By Portigal Consulting at 10:02 pm, Thursday July 08 2010
- [from julienorvaisas] STRANGEco MR. SPRAY – Shepard Fairey [strangeco.com] – [I was not considering purchasing one of these original-artwork/advertising-appropriation figures in the latest limited edition by Mr. Fairey... until I read about the 4 points of articulation. $84.99] We're pleased to announce MR. SPRAY, a new limited edition vinyl figure designed by internationally renowned artist Shepard Fairey! Mr. Spray is an original character created by the artist in 2004 as a street-art appropriation of an advertising character design of the 1950s. Mr. Spray is the first original vinyl figure design by the artist in eleven years and will be released in mid-July 2010. Mr. Spray is a rotocast vinyl figure, 11 inches tall. 4 points of articulation and packaged with an OBEY mini stencil.
- [from steve_portigal] Money in the Bank? No, Sandwich in a Can [NYTimes.com] – An SEC lawsuit says that Mr. Wright promised returns of up to 24% on real estate investments, but that he put the money instead into Candwich development and other equally untried ideas. Along with sales of canned sandwiches Pepperoni Pizza Pocket and French Toast in a can Mr. Wright’s companies, under the banner of Waterford Funding, also invested in a company selling rose petals printed with greeting card sentiments and another selling watches over the Internet. Meanwhile, the Candwich concept perseveres. The president of Mark One Foods, Mark Kirkland, who said he patented the idea of putting solid food in a beverage container with the slogan, “Quick & Tasty, Ready to Eat,” said Mr. Wright promised full financial backing for Candwich production that never really materialized even as investors did. He said he believed that canned sandwiches would ultimately sell, and hoped to go into production later this year. The shelf life of a Candwich is excellent, Mr. Kirkland said.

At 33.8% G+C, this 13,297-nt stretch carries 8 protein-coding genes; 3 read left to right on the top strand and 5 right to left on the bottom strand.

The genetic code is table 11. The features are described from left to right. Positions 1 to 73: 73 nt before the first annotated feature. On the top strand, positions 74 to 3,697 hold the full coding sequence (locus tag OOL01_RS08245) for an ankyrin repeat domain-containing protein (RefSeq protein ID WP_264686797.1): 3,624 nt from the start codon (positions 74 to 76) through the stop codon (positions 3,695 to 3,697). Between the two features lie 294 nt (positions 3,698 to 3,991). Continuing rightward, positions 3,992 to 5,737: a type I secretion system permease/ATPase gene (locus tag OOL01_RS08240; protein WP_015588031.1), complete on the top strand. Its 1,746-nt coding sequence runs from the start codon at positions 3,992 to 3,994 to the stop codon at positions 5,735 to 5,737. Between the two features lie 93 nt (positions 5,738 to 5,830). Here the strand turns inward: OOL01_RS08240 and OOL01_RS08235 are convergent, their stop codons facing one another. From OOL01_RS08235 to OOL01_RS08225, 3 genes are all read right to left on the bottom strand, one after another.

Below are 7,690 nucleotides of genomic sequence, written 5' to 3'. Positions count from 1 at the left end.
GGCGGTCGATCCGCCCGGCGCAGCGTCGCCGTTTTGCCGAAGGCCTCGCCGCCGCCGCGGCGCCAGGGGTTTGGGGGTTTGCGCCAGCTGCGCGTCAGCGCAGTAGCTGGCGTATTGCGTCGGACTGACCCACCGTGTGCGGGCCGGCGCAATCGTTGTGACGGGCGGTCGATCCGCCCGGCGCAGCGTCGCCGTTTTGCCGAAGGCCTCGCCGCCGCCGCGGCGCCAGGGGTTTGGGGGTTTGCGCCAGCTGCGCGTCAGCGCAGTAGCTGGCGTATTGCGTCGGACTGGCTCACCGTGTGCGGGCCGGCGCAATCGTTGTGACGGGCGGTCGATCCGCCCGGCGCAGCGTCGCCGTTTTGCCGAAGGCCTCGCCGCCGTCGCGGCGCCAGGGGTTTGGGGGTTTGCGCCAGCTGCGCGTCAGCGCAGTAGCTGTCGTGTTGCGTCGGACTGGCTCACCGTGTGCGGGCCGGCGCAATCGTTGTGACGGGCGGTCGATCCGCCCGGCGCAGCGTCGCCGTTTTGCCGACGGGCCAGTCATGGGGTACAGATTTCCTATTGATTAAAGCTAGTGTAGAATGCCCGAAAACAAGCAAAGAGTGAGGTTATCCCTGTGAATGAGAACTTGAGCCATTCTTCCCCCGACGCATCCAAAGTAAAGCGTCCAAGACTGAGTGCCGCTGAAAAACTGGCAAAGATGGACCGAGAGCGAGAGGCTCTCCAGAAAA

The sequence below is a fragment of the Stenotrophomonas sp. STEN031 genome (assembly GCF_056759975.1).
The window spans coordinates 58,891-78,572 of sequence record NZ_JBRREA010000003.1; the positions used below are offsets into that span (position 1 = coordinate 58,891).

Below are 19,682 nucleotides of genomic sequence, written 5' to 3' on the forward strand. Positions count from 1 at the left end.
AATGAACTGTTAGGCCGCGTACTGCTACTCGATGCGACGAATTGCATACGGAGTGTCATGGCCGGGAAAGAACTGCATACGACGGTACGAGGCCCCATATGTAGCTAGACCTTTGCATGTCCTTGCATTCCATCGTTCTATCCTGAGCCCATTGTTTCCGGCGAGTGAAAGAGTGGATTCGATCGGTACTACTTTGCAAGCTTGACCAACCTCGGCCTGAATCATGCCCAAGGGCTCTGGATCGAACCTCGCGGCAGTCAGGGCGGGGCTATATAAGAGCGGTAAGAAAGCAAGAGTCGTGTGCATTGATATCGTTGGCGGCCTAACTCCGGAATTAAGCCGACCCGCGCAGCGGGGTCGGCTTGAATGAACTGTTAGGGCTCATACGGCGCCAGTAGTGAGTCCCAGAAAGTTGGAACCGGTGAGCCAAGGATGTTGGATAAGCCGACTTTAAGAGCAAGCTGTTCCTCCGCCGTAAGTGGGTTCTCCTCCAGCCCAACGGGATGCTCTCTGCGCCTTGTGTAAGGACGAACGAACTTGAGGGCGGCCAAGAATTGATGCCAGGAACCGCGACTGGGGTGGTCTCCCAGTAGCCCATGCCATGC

- [from steve_portigal] Reading in a Whole New Way [Smithsonian Magazine] – [Kevin Kelly reflects on the history of reading and the changes new technology has brought to this essentially fundamental activity] The amount of time people spend reading has almost tripled since 1980. By 2008 more than a trillion pages were added to the World Wide Web, and that total grows by several billion a day. Each of these pages was written by somebody. Right now ordinary citizens compose 1.5 million blog posts per day. Using their thumbs instead of pens, young people in college or at work around the world collectively write 12 billion quips per day from their phones. More screens continue to swell the volume of reading and writing. But it is not book reading. Or newspaper reading. It is screen reading. Screens are always on, and, unlike with books we never stop staring at them. This new platform is very visual, and it is gradually merging words with moving images: words zip around, they float over images, serving as footnotes or annotations, linking to other words or images.